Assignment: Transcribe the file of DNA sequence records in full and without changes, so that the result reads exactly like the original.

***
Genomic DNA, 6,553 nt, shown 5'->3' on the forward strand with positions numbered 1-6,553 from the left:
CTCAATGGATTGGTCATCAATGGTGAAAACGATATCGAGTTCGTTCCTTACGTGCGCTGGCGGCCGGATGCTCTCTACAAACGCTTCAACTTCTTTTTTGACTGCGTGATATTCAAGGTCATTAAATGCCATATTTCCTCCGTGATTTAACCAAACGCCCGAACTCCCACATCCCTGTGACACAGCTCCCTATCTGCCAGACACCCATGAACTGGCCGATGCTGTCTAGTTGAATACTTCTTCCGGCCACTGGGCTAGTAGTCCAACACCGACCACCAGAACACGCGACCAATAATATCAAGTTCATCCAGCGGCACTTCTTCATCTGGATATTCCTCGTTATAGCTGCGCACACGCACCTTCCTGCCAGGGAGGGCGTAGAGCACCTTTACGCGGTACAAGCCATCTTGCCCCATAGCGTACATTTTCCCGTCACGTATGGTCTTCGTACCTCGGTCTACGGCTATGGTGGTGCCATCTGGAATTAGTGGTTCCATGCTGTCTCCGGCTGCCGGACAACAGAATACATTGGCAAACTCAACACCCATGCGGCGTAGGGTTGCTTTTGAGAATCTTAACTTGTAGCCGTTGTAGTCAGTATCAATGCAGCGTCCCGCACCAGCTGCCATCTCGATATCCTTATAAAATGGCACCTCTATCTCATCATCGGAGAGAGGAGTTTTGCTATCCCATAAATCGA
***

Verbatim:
Genomic DNA, 6,553 nt, shown 5'->3' on the forward strand with positions numbered 1-6,553 from the left:
CTCAATGGATTGGTCATCAATGGTGAAAACGATATCGAGTTCGTTCCTTACGTGCGCTGGCGGCCGGATGCTCTCTACAAACGCTTCAACTTCTTTTTTGACTGCGTGATATTCAAGGTCATTAAATGCCATATTTCCTCCGTGATTTAACCAAACGCCCGAACTCCCACATCCCTGTGACACAGCTCCCTATCTGCCAGACACCCATGAACTGGCCGATGCTGTCTAGTTGAATACTTCTTCCGGCCACTGGGCTAGTAGTCCAACACCGACCACCAGAACACGCGACCAATAATATCAAGTTCATCCAGCGGCACTTCTTCATCTGGATATTCCTCGTTATAGCTGCGCACACGCACCTTCCTGCCAGGGAGGGCGTAGAGCACCTTTACGCGGTACAAGCCATCTTGCCCCATAGCGTACATTTTCCCGTCACGTATGGTCTTCGTACCTCGGTCTACGGCTATGGTGGTGCCATCTGGAATTAGTGGTTCCATGCTGTCTCCGGCTGCCGGACAACAGAATACATTGGCAAACTCAACACCCATGCGGCGTAGGGTTGCTTTTGAGAATCTTAACTTGTAGCCGTTGTAGTCAGTATCAATGCAGCGTCCCGCACCAGCTGCCATCTCGATATCCTTATAAAATGGCACCTCTATCTCATCATCGGAGAGAGGAGTTTTGCTATCCCATAAATCGA